Today, everyone is jumping on the "online community" bandwagon. Yet if an organization is going to make any investment of time or money, it needs to be able to measure the return on these investments. However, quantifying the value of something such as "community" is no easy task: What exactly is an online community worth? And how do you measure its effectiveness or know for certain that you are getting a return on your investment when you allocate resources for this purpose?
This is a hotly debated topic across the social web and the business world alike. Social media enthusiasts argue that the return is built into the relationships, brand loyalty, and trust that communities often foster. Naysayers find such intangible measurements inadequate, offering little concrete evidence that community contributes to the bottom line. However, despite the ongoing ROI debate, businesses are increasingly investing in online communities. In fact, 94% of the 400 companies surveyed for Deloitte's "2009 Tribalization of Business Study," which was released in October, planned to maintain or increase investment in social media tools and online communities.
Companies such as Dell, Coca-Cola, IBM, Starbucks, UPS, Ford Motor Co., JetBlue, and Best Buy-which boasts 16,000 followers on Twitter and 1,026,772 fans on Facebook-are often praised in the blogosphere and on traditional media news sites for their innovative social media marketing methods, many of which include online communities. Even pharmaceutical companies such as Pfizer and Novartis are embracing online communities. Bayer has had much success with its online community and its blood glucose monitoring tool for young people living with diabetes in the U.K. Capitalizing on the popularity of the Nintendo DS, the company provides a tool that connects to the device and rewards the user for building consistent blood glucose testing habits and meeting glucose targets.
Tonium, a Swiss company that developed a portable DJ system, created an online music community to attract DJs and music lovers through new music mixes shared by members. This community created a channel for cost-efficient buzz marketing, shopping, product support, and communication with current and prospective customers. Within a year, the Tonium community included more than 40,000 members worldwide, and it currently has more than 4,000 uploaded music mixes. When Dell announced that it could attribute $3 million in sales to its presence on Twitter alone, the news quickly spread across the business and technology sectors and was reported by The New York Times and The Wall Street Journal. Such success may not be the norm, but it is clearly possible at both the national and local level as businesses big and small actively engage with customers and build communities online.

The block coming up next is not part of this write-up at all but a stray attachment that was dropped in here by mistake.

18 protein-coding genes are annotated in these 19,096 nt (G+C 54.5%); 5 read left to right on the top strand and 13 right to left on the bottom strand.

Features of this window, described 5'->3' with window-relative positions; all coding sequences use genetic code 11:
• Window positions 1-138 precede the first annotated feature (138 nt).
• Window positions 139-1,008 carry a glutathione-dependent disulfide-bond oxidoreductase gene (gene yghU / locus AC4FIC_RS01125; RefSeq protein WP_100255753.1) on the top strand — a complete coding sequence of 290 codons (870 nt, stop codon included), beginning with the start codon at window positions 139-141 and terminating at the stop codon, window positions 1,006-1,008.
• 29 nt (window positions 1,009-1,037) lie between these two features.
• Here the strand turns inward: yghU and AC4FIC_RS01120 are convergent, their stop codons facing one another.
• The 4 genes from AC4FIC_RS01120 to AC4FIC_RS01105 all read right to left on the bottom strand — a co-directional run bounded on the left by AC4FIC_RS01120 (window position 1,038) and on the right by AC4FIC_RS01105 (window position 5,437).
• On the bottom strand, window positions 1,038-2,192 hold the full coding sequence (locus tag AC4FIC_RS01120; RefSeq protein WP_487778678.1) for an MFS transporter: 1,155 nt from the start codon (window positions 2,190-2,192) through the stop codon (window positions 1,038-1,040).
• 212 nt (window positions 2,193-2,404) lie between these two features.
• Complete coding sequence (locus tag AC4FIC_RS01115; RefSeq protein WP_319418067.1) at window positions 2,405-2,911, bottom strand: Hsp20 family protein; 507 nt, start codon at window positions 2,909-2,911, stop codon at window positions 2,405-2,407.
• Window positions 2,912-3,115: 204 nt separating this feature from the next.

One strategy that is proving quite successful for Swagger Gifts, a boutique gift shop in Cary, N.C., involves a robust community of customers and fans participating in what store manager Heather Lilly calls "Facebook Fridays."
"Every week we try to put something on our Facebook Fan page, either the new hot item in the store or something that we would really like to push or increase sales on," explains Lilly. This regular engagement with the Facebook community produces favorable results, including increased revenue as well as customer retention. "We do see an increased amount of people coming into the store asking about that particular item and placing orders through our website," she adds. The product of the week is awarded to one lucky Facebook fan every Friday, a tactic that Lilly says drives people back every week. Not only does it increase their chances of winning, but it also allows Swagger a no-cost method for exposing customers to new products.
Retailers such as Swagger, with tangible products to sell, can measure their community effectiveness through visible sales numbers. An increase in purchases and a flurry of new customers is often the driving factor for their participation and success.
However, the question remains, particularly for companies that aren't necessarily marketing products through communities: What constitutes social success? Community expert and thought leader Dawn Foster of Fast Wonder Consulting places value on the conversations and connections being made within the community. "Think about the brand loyalty for the people who engage regularly in your online community," she advises. "Maybe you can't put a dollar amount on brand loyalty, but it's worth its weight in gold." Foster maintains that getting people talking about your organization and providing feedback will help you refine your products or services and get insight into what people think about your organization while also giving you additional visibility.